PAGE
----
For-profit colleges have been coming under increasing scrutiny over the past couple of years. These schools have been accused of enticing students through misleading recruitment tactics, saddling them with enormous amounts of student loans, and then sending them off into the world with a degree that is near-worthless. Student loan default rates at for-profit colleges are astonishingly high, yet these institutions earn 90% or more of their revenue from federal and private student loans. Now, state attorney generals are investigating. Take a look at this Boston Globe article about what Massachusetts Attorney General Martha Coakley is doing about for-profit colleges:
Student loan debt outpaced credit card debt for the first time last year and is likely to top a trillion dollars this year as more students go to college and a growing share borrow money to do so.
While many economists say student debt should be seen in a more favorable light, the rising loan bills nevertheless mean that many graduates will be paying them for a longer time.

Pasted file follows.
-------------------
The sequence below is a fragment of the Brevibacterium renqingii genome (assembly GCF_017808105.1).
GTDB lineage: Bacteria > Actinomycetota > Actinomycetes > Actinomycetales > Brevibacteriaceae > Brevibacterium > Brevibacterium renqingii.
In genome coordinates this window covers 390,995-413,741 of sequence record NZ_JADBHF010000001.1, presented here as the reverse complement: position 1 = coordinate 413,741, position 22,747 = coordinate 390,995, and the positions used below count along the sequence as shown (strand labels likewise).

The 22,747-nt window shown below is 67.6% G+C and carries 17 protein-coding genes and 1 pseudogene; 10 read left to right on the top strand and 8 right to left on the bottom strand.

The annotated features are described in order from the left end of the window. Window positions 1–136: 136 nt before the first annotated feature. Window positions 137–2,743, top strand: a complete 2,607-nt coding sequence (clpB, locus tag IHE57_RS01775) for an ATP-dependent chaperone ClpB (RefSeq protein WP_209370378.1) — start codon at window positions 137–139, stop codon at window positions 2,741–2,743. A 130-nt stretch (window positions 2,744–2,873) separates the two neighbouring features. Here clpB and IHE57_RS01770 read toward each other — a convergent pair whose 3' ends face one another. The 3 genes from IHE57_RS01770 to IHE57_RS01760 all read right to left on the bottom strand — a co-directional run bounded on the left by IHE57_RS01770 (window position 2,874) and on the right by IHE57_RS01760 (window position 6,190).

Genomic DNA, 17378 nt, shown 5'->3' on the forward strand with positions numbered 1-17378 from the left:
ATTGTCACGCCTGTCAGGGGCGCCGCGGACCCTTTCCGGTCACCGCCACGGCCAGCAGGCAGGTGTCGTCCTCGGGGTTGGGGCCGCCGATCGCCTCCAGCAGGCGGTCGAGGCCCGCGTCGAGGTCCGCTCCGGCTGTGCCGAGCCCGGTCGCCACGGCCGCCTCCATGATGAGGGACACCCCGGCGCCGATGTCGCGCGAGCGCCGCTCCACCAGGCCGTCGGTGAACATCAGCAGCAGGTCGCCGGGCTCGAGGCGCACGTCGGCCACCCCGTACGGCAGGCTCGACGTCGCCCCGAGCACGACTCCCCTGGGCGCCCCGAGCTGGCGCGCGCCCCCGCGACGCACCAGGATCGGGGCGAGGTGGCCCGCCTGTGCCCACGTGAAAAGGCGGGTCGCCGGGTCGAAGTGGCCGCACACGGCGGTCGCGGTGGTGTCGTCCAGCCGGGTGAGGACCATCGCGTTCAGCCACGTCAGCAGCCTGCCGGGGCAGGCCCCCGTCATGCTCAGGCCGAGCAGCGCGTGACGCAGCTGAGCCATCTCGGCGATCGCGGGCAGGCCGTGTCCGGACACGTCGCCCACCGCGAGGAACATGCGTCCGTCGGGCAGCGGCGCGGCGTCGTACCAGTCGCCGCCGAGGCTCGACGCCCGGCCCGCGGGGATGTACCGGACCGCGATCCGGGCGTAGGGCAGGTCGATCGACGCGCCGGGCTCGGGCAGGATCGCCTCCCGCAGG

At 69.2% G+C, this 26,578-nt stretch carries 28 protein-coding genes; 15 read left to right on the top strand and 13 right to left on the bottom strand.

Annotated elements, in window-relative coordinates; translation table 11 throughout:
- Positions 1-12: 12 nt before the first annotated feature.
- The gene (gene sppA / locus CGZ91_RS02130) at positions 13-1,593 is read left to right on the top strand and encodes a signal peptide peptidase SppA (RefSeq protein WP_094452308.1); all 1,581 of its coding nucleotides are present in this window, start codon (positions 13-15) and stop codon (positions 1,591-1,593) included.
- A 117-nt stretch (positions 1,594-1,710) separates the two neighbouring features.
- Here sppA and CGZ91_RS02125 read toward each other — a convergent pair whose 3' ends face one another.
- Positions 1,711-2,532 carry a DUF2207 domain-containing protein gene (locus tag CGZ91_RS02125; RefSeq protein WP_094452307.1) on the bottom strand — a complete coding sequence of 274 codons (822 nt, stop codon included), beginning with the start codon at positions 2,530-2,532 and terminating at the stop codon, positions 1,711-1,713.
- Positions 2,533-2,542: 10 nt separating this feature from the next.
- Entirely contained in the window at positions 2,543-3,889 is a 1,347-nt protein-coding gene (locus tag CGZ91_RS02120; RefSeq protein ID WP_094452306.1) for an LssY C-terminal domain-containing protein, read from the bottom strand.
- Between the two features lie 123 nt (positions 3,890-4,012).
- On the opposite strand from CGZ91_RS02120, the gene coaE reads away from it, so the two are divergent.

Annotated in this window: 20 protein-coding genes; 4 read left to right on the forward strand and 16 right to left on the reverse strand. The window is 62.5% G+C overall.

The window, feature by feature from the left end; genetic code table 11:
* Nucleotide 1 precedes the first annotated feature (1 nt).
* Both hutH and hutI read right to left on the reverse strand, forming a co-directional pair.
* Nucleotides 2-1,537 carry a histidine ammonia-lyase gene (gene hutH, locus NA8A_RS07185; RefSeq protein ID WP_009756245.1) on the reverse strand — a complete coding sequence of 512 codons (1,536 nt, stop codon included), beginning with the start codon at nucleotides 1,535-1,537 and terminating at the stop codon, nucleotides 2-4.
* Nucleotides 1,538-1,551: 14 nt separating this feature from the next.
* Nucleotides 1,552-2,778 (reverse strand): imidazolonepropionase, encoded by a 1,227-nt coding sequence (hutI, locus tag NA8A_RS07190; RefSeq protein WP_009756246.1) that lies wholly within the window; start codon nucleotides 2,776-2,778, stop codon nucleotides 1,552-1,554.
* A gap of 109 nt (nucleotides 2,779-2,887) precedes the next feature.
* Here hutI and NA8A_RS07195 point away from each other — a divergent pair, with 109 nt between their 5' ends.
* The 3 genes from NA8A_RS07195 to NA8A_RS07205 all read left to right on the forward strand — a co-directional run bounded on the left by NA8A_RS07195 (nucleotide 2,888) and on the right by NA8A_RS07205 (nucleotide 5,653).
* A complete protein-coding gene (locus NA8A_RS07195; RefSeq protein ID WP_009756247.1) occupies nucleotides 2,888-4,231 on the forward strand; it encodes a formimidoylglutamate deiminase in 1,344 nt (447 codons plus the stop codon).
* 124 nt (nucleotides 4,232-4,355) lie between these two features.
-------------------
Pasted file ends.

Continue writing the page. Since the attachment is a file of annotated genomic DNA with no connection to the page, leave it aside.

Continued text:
Loan Study on Students Goes Beyond Default Rates
By Tamar Lewin, New York Times
For each student who defaults on a loan, at least two more fall behind in payments on their student debt, a new study has found.
The Institute for Higher Education Policy, a nonprofit organization, said in a report that two out of five student loan borrowers were delinquent at some point in the first five years after they started repaying their loans.
Almost a quarter of the borrowers used an option to postpone payments to avoid delinquency…. Read more at: http://www.nytimes.com/